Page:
Steiner was born in 1861 of Austrian nationality, in the part of the Austro Hungarian Empire now known as Croatia. He studied science and philosophy in Vienna and soon became a respected thinker, editing Goethe’s scientific works and publishing his philosophical treatise The Philosophy of Freedom in 1894. As a philosopher, scientist and social reformer, he extended scientific research beyond existing parameters of natural science to investigate the non-physical, spiritual realities of life. Using clear and accessible means for attaining spiritual knowledge, he offered insights that have inspired new approaches in many fields of contemporary practical life. He shared the results of his work in over forty books and six thousand lectures. Many of these works are available in the bookshop and/or library in Rudolf Steiner House.
During the course of his life, Steiner collaborated with doctors, therapists, farmers, business people, teachers, scientists and artists. These collaborations brought about waldorf schools, biodynamic agriculture, new economic and social models, the Camphill movement, anthroposophic medicine, artists, architects and many other initiatives that exist today in the UK and across the world (see the Initiatives page above).
Rudolf Steiner was a man of his time and we acknowledge that he made a number of oft quoted comments that to our modern perceptions can be construed racist and might therefore easily offend. No doubt, if he had been alive today, he would have wanted to put that right. For his world view attests to the very opposite, in which he again and again expresses his love and respect for the whole of humanity, its collective evolutionary path and the consequent diversity that lives within it.
The Anthroposophical Society
At Christmas 1923, Steiner founded the General Anthroposophical Society at the Goetheanum in Dornach, Switzerland as ‘an association of people whose will it is to foster the life of the soul both in the individual and in society, based on a true knowledge of the spiritual world’. Steiner became its president and at this event he provided a special meditation as a foundation stone and established the School of Spiritual Science.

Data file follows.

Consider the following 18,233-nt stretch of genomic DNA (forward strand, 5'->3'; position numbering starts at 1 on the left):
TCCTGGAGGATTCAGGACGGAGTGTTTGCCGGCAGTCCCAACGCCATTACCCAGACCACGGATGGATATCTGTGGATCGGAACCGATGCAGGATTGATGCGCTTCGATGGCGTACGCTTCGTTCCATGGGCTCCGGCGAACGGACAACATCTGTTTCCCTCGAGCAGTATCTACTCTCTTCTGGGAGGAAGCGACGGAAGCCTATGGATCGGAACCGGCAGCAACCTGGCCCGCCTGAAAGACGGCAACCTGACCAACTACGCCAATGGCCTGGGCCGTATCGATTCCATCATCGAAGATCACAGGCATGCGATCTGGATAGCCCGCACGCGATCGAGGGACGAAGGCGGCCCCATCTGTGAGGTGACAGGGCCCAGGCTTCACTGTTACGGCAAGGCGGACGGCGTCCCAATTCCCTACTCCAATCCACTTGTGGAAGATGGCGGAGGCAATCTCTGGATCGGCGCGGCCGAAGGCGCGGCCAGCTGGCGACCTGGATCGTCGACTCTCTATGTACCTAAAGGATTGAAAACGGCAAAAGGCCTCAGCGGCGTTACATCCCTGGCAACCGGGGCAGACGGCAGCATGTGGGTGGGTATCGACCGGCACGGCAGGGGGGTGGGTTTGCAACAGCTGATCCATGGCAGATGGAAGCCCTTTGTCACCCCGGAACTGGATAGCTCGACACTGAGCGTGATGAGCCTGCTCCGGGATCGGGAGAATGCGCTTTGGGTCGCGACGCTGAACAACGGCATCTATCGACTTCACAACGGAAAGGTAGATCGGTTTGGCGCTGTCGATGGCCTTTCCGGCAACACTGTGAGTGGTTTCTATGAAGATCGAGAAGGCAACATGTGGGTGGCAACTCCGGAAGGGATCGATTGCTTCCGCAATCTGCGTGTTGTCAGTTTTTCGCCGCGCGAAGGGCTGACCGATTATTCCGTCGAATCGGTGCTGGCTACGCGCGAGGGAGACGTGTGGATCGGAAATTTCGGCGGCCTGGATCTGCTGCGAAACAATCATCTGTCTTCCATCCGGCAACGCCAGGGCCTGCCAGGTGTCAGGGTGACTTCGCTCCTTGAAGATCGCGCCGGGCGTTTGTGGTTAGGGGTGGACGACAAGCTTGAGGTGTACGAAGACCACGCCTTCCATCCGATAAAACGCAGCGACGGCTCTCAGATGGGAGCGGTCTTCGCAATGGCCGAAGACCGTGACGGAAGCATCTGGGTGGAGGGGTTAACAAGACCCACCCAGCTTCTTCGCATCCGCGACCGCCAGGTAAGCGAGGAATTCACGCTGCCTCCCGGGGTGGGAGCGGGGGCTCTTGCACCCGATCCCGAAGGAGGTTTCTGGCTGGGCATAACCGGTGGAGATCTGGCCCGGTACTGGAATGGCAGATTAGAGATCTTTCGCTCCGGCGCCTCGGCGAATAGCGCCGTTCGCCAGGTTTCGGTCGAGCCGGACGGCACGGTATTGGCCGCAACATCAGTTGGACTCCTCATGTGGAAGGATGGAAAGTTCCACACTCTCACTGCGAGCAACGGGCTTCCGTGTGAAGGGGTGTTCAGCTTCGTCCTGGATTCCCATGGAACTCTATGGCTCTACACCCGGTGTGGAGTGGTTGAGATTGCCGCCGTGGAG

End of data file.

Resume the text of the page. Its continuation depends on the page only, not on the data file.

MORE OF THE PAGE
The Society is in no sense a secret society, as membership is open to everyone regardless of religious belief, race, nationality, social standing, scientific or artistic conviction. Membership is therefore not dependent on agreeing with the results of his spiritual research. He was at pains to encourage individuals not simply to accept his ideas but to question, challenge and test them, in order to arrive at their own personal truth and conviction, as he considered freedom of thought to be fundamental to human existence.
The Anthroposophical Society in Great Britain was founded in Steiner’s presence in London in 1923 and in 1932 Rudolf Steiner House at 35 Park Road became its headquarters.
The Society not only embraces the activities that take place in the theatre and meeting rooms at Rudolf Steiner House but also the work and study in local groups across the UK, as well as the celebration of festivals, artistic performances, courses, trainings, lectures and major national and international conferences. It is funded by its members who are asked to make an annual contribution to support its work. Governance of the Society lies with the Council who, together with the Honorary Treasurer and General Secretary, are appointed by its members.
For more information about becoming a member of the ASGB click here.